...

a second reliable scorer emerges

In just 17 league appearances, Danny Koevermans led Toronto with eight league goals last season. Of those currently on TFC’s roster, no other player scored more than three. Enough said.

REDS MISS THE PLAYOFFS IF ...

...

Koevermans can’t score consistently

Toronto isn’t loaded with proven goal-scorers. Ryan Johnson bagged 11 while at San Jose in 2009, but hasn’t repeated that kind of production in any of his other four MLS seasons. If Koevermans falls short of double digits in his first full year in the league, the club will find itself on the wrong end of a lot of scorelines.

...

they cannot close the defensive floodgates

In Richard Eckersley, Miguel Aceval and Geovanny Caicedo, the Reds added three defensive pieces that should cut down the terrible 1.73 goals against average in 2011. TFC’s restructured back four will need to improve on that.

...

they have a repeat of last year’s slow start

Toronto secured just eight points from a possible 30 through the first two months of last season. Looking at the front quarter of TFC’s 2012 schedule, other than a difficult opening league match in Seattle, four of Toronto’s next five are at BMO Field against club’s it should beat. Those early-season points at home are vital with the middle portion of the schedule much more difficult.

NEED TO KNOW BASIS

Kurtis asks the key questions

- Would you say this is the best the club has looked since you’ve been in the picture?

Stefan Frei: Yes, absolutely. It gives me relief knowing that we’ve been together and we’ve been able to go through a pre-season together … We’re ready for the season. We know each other mostly. At the same time we know we can expect a bit more from each other.

- Toronto is a very critical market. That criticism has been, at times, on you. Does it ever enter your mind to silence those critics?

Julian de Guzman: (We) are at a club where fans expect a lot. They want to see a successful team … It has been a learning experience and the criticism that comes along with it is something that, as a professional, you have to absorb in a way … It’s your home fans coming at you and it does give me that drive and push to go forward and do better.

- With the defensive acquisitions, do you feel like you have the depth you need at the area of the field?

Aron Winter: Yes. We’ve got that feeling, especially with the centre-left defender and centre-right defender that they’re very good players — (Geovanny) Caicedo and (Miguel) Aceval … Adrian (Cann) is coming back from injury … With Caicedo and Aceval (we’ve) reinforced the defence.

- You were on three MLS Cup teams in New England. What are the differences between those Cup contenders and TFC’s current setup?

Paul Mariner: Some of the stuff we addressed in the second half of (last) season was the core group and the atmosphere in the dressing room — and quality. You need a spine that’s going to not concede goals from set pieces and you need players that can put the ball in the net … I think (Danny Koevermans) has gotten to know the league a little better … He just seems to be one of those strikers … where all of a sudden he’s able to come up with a goal to turn the game for you. We’re not that far away.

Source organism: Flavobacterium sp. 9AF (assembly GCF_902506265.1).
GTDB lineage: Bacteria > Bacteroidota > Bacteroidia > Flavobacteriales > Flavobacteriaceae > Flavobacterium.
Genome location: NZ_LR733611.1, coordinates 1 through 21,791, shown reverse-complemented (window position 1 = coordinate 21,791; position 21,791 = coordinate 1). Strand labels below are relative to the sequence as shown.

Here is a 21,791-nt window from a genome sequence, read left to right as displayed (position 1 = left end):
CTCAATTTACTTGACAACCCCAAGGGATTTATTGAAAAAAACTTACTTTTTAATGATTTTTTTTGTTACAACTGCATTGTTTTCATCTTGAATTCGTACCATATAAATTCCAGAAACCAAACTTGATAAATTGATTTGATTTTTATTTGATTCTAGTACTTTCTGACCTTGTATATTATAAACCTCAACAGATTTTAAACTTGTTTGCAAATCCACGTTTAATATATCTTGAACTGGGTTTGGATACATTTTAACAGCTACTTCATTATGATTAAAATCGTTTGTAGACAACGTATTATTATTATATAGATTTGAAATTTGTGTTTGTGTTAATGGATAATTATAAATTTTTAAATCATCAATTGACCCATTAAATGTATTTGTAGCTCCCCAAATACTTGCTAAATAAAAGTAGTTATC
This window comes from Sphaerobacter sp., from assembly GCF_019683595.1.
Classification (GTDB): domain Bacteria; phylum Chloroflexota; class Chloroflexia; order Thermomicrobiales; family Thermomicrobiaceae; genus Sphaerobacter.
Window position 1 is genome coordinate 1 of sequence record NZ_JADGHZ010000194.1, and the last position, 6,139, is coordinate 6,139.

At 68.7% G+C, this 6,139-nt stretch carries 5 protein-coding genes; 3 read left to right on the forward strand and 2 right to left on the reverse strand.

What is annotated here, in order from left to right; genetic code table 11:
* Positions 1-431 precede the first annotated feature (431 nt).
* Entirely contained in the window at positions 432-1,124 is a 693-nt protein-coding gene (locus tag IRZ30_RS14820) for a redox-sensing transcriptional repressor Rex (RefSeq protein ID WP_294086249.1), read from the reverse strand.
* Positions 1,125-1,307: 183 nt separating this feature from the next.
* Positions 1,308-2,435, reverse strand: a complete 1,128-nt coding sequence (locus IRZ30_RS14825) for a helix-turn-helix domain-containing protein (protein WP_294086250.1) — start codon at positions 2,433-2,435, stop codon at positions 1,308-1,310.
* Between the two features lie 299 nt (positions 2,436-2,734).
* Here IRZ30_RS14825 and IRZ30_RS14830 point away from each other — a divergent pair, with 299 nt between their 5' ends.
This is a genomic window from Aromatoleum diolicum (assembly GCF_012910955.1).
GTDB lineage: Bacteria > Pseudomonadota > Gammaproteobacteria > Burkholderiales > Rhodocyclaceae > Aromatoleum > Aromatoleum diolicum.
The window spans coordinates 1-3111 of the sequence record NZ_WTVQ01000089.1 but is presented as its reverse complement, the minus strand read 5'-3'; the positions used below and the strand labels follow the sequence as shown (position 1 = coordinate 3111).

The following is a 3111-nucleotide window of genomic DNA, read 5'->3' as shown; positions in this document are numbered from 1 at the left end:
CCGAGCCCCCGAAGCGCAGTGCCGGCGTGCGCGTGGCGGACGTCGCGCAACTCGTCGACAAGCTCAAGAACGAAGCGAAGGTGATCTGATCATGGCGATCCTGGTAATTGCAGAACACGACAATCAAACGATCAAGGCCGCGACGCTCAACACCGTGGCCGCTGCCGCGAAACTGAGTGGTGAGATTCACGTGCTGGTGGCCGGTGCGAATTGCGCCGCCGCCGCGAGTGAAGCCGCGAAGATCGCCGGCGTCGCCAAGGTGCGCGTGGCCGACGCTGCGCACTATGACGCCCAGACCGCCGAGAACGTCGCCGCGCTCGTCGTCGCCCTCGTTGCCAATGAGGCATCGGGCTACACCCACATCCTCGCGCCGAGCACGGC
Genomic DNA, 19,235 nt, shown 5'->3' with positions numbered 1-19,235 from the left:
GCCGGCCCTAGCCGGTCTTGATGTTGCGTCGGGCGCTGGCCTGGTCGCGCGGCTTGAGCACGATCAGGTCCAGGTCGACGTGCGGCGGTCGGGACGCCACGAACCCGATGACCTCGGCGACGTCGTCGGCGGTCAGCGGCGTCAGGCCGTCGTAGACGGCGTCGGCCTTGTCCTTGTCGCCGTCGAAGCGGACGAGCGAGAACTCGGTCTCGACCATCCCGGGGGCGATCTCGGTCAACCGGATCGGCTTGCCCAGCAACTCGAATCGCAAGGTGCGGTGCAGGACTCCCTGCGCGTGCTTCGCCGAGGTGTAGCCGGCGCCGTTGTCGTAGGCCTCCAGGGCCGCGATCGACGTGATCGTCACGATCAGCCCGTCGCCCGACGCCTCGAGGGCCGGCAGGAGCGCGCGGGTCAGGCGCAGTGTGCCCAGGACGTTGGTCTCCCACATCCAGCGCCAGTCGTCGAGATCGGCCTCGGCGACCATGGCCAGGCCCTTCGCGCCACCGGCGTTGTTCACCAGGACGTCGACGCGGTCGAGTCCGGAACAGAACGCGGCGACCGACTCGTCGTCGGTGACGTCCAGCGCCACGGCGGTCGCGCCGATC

PLAYER TO WATCH

LUIS SILVA

Taken 49th overall — six spots from the bottom — in the 2011 MLS SuperDraft, Joao Plata shocked supporters with his open field pace and fearlessness in the attacking third, a performance that convinced TFC to purchase the Ecuadorian in the offseason.

In 2012, Luis Silva, 23, looks poised to have an impact after TFC drafted the UC Santa Barbara product fourth overall in January.

In a fight with Eric Avila for the starting role to sit-in beneath Danny Koevermans and dictate play, an impressive pre-season has the Amado Guevara-like lottery pick poised to grab a starting role early this season.

Comfortable on the ball and adding an element supporters haven’t witnessed in years, Toronto may have found its secondary scorer to Koevermans — a big ask for the early-season rookie-of-the-year candidate.

BY THE NUMBERS

238 — The number of goals conceded over five MLS seasons is the most of any of the league's expansion sides -- Chicago, Chivas, Houston, Salt Lake -- over the same period. And while expansion teams typically show improvement, 2011 saw the Reds concede a league-high 59 goals.

166 — The sum of points since 2007. Averaging just over 33 points per season isn't enough to be in the conversation come September. The number is level with Salt Lake's total from 2005-2009, the club previously heralded as the league's worst expansion franchise.

40 — The total number of wins over five MLS seasons. While it's undeniable the Reds made great strides in 2011, last year's team was among the worst in two decades of MLS. Toronto's six wins last year equaled the third lowest league total all-time.

67 — The only number the Reds aren't last in among expansion sides. Although TFC has lost 67 times since 2007, Salt Lake put up 72 losses through its first five years.

0 — Toronto continues to chase its first playoff appearance and winning season. Coming close in 2009, a win on the road at New York would have seen the club earn its first playoff berth. It was also the closest the club has been to a winning season after finishing 10-9-11 that year.

PROBABLE STARTING 11

(F) Ryan Johnson, (F)Danny Koevermans, (F Joao Plata,

(M) Luis Silva, (M) Torsten Frings, (M) Julian de Guzman,

(D) Ashtone Morgan, (D)Miguel Aceval (D), Ty Harden (D), Richard Eckersley, (GK) Stefan Frei

BENCH: (M/F) Reggie Lambe, (M) Eric Avila, (M) Matt Stinson, (M) Terry Dunfield, (D) Aaron Maund, (D) Geovanny Caicedo, (GK) Milos Kocic